The London School of Economics blog recently shared “‘Development’ versus human rights: the Saamaka Maroons’ fight for the rainforests of Suriname,” an article by Richard Price. Price writes, “Though Suriname’s Saamaka people have already achieved a remarkable victory at the Inter-American Court of Human Rights that guarantees their right to their territory and the rainforests within it, the state’s continued push towards extractive development means their fight is far from over.”
The Republic of Suriname, a former Dutch colony in northeastern South America, has the highest proportion of rainforest within its national territory, and the most forest per person, of any country in the world. In 2007, after a decade of legal struggle, Suriname’s Saamaka people – today some 115,000 descendants of self-liberated African slaves – won a signal victory before the Inter-American Court of Human Rights that guaranteed their territorial rights and offered hope of protecting the rainforest that was central to their way of life.
The Saamaka, the state, and territorial rights
The rebel ancestors of the Saamaka fought for nearly a century and finally signed a peace treaty with the Dutch colonisers that granted them their freedom and territory in 1762, a full century before general emancipation. By then they had already developed a vibrant and independent culture – their own language, religion, kinship, and legal system, and much else.
Then, during the 1990s, they suddenly found their territory invaded by Chinese, Canadian, and other multinational logging and mining companies which were extracting resources with the explicit permission of the state. The constitution of Suriname, an independent republic since 1975, specifies that all non-titled land and resources belong to the state, rendering Maroon peoples such as the Saamaka and numerous indigenous peoples little more than guests on government lands. The constitution also denies the possibility that an indigenous or Maroon people could have a juridical personality and therefore collective rights to property (or to anything else).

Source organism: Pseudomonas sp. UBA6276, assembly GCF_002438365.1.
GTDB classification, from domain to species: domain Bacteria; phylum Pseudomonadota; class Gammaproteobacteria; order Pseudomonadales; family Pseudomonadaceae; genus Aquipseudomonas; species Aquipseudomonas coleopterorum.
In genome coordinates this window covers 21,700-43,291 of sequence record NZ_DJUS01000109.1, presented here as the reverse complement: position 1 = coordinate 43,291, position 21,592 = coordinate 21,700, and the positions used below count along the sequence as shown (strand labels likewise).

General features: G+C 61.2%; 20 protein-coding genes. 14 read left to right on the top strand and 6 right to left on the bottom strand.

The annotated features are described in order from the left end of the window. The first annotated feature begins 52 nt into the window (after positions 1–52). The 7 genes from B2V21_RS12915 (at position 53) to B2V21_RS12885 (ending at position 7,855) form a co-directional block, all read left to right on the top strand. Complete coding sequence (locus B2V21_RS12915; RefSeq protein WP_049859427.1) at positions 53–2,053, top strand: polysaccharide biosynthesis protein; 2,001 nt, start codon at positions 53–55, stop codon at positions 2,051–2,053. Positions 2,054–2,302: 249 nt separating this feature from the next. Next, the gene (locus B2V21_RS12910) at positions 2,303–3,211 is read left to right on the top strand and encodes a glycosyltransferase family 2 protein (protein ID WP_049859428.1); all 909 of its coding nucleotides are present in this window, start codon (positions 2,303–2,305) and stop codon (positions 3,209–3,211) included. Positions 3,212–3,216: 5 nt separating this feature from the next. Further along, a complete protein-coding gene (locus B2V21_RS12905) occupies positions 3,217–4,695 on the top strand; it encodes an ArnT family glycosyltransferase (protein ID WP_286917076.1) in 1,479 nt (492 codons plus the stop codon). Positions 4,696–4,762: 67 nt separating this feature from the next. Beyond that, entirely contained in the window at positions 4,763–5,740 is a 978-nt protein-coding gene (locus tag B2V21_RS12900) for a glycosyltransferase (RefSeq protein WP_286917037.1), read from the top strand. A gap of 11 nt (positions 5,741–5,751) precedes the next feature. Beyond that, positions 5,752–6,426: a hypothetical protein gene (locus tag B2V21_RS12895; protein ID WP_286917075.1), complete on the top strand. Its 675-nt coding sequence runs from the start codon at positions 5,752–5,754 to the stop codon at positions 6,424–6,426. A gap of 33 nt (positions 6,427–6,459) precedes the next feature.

After Chinese loggers began to devastate their territory, Saamakas managed to organise their more than sixty villages strung out along the Suriname River for the coming legal battle. In 2000, they petitioned the Inter-American Commission for Human Rights, which ultimately found in their favour in 2007.
For their leadership of this struggle, Saamaka Headcaptain Wazen Eduards and Saamaka law student Hugo Jabini were awarded the Goldman Environmental Prize (often referred to as the environmental Nobel Prize).
They were cited for “having guaranteed territorial rights not just for the Saramaka, but for all the Maroons and indigenous people…. In addition, because the case was settled by the binding Inter-American Court, Eduards and Jabini changed international jurisprudence so that free, prior and informed consent will be required for major development projects throughout the Americas.”
The Saamaka’s victory before the Inter-American Court of Human Rights
Throughout the Saamakas’ legal struggle, I served as an adviser and expert witness on behalf of the Saamaka People, having carried out ethnographic work with them since 1966. My book, Rainforest Warriors: Human Rights on Trial, describes the Saamakas’ historical and spiritual relationship to their territory, its recent desecration in the name of national development by the state, and the events of the trial itself.
In their landmark decision of 2007, Saramaka v Suriname, the justices concluded, after reviewing a great deal of specific testimony (much of it anthropological), that “the members of the Saramaka people make up a tribal community … whose social, cultural and economic characteristics are different from other sections of the national community, particularly because of their special relationship with their ancestral territories, and because they regulate themselves, at least partially, by their own norms, customs, and/or traditions.”
The justices wrote that henceforth, Saamakas, and other Maroons throughout the Americas (for example in Jamaica, Colombia, Belize, Brazil, and elsewhere), would be treated as equivalent to Indigenous Peoples in international law and subject to the United Nations Declaration on the Rights of Indigenous Peoples. [. . .]